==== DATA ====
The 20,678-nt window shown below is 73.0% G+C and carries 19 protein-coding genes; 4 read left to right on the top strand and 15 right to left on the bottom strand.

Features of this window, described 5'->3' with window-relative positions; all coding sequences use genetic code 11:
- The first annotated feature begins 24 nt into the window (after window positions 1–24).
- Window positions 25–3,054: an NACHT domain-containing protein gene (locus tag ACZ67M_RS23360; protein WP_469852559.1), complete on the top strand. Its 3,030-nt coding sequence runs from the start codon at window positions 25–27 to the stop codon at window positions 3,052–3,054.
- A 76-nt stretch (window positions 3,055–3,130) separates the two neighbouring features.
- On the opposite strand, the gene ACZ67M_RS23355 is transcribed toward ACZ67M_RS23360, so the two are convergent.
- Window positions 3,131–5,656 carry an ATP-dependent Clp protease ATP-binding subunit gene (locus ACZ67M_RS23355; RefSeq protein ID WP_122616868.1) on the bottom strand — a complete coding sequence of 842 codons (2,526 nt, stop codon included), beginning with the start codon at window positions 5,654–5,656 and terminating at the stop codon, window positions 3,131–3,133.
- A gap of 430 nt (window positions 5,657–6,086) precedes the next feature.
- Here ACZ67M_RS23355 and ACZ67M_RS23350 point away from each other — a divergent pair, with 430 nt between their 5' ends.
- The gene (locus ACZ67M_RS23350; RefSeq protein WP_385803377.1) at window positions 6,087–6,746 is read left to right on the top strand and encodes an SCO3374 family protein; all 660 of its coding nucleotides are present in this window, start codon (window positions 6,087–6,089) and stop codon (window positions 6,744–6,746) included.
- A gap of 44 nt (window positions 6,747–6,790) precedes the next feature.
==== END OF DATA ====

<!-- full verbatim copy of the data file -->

The 20,678-nt window shown below is 73.0% G+C and carries 19 protein-coding genes; 4 read left to right on the top strand and 15 right to left on the bottom strand.

Features of this window, described 5'->3' with window-relative positions; all coding sequences use genetic code 11:
- The first annotated feature begins 24 nt into the window (after window positions 1–24).
- Window positions 25–3,054: an NACHT domain-containing protein gene (locus tag ACZ67M_RS23360; protein WP_469852559.1), complete on the top strand. Its 3,030-nt coding sequence runs from the start codon at window positions 25–27 to the stop codon at window positions 3,052–3,054.
- A 76-nt stretch (window positions 3,055–3,130) separates the two neighbouring features.
- On the opposite strand, the gene ACZ67M_RS23355 is transcribed toward ACZ67M_RS23360, so the two are convergent.
- Window positions 3,131–5,656 carry an ATP-dependent Clp protease ATP-binding subunit gene (locus ACZ67M_RS23355; RefSeq protein ID WP_122616868.1) on the bottom strand — a complete coding sequence of 842 codons (2,526 nt, stop codon included), beginning with the start codon at window positions 5,654–5,656 and terminating at the stop codon, window positions 3,131–3,133.
- A gap of 430 nt (window positions 5,657–6,086) precedes the next feature.
- Here ACZ67M_RS23355 and ACZ67M_RS23350 point away from each other — a divergent pair, with 430 nt between their 5' ends.
- The gene (locus ACZ67M_RS23350; RefSeq protein WP_385803377.1) at window positions 6,087–6,746 is read left to right on the top strand and encodes an SCO3374 family protein; all 660 of its coding nucleotides are present in this window, start codon (window positions 6,087–6,089) and stop codon (window positions 6,744–6,746) included.
- A gap of 44 nt (window positions 6,747–6,790) precedes the next feature.